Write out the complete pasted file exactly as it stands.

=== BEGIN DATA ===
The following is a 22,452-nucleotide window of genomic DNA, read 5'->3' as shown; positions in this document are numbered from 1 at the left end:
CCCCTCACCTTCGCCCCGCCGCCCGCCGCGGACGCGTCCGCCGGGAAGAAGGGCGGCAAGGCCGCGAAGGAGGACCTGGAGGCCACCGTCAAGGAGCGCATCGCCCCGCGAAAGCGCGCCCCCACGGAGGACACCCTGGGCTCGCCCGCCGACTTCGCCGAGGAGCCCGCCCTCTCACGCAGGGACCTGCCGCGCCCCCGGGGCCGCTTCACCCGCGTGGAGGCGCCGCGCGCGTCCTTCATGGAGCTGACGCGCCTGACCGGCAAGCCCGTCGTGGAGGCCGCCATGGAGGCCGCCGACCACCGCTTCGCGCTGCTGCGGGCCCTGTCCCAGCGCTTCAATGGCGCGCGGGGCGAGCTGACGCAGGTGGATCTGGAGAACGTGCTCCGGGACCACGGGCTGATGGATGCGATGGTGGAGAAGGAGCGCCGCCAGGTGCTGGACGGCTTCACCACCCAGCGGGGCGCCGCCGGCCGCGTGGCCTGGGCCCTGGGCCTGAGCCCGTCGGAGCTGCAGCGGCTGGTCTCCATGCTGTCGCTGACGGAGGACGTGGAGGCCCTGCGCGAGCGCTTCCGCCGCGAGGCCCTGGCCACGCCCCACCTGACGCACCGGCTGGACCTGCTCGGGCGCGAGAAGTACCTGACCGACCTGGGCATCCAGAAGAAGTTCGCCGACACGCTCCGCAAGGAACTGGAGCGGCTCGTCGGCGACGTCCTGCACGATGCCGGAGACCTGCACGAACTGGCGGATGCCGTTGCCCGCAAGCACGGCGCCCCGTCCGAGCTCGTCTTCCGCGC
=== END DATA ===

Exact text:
The following is a 22,452-nucleotide window of genomic DNA, read 5'->3' as shown; positions in this document are numbered from 1 at the left end:
CCCCTCACCTTCGCCCCGCCGCCCGCCGCGGACGCGTCCGCCGGGAAGAAGGGCGGCAAGGCCGCGAAGGAGGACCTGGAGGCCACCGTCAAGGAGCGCATCGCCCCGCGAAAGCGCGCCCCCACGGAGGACACCCTGGGCTCGCCCGCCGACTTCGCCGAGGAGCCCGCCCTCTCACGCAGGGACCTGCCGCGCCCCCGGGGCCGCTTCACCCGCGTGGAGGCGCCGCGCGCGTCCTTCATGGAGCTGACGCGCCTGACCGGCAAGCCCGTCGTGGAGGCCGCCATGGAGGCCGCCGACCACCGCTTCGCGCTGCTGCGGGCCCTGTCCCAGCGCTTCAATGGCGCGCGGGGCGAGCTGACGCAGGTGGATCTGGAGAACGTGCTCCGGGACCACGGGCTGATGGATGCGATGGTGGAGAAGGAGCGCCGCCAGGTGCTGGACGGCTTCACCACCCAGCGGGGCGCCGCCGGCCGCGTGGCCTGGGCCCTGGGCCTGAGCCCGTCGGAGCTGCAGCGGCTGGTCTCCATGCTGTCGCTGACGGAGGACGTGGAGGCCCTGCGCGAGCGCTTCCGCCGCGAGGCCCTGGCCACGCCCCACCTGACGCACCGGCTGGACCTGCTCGGGCGCGAGAAGTACCTGACCGACCTGGGCATCCAGAAGAAGTTCGCCGACACGCTCCGCAAGGAACTGGAGCGGCTCGTCGGCGACGTCCTGCACGATGCCGGAGACCTGCACGAACTGGCGGATGCCGTTGCCCGCAAGCACGGCGCCCCGTCCGAGCTCGTCTTCCGCGC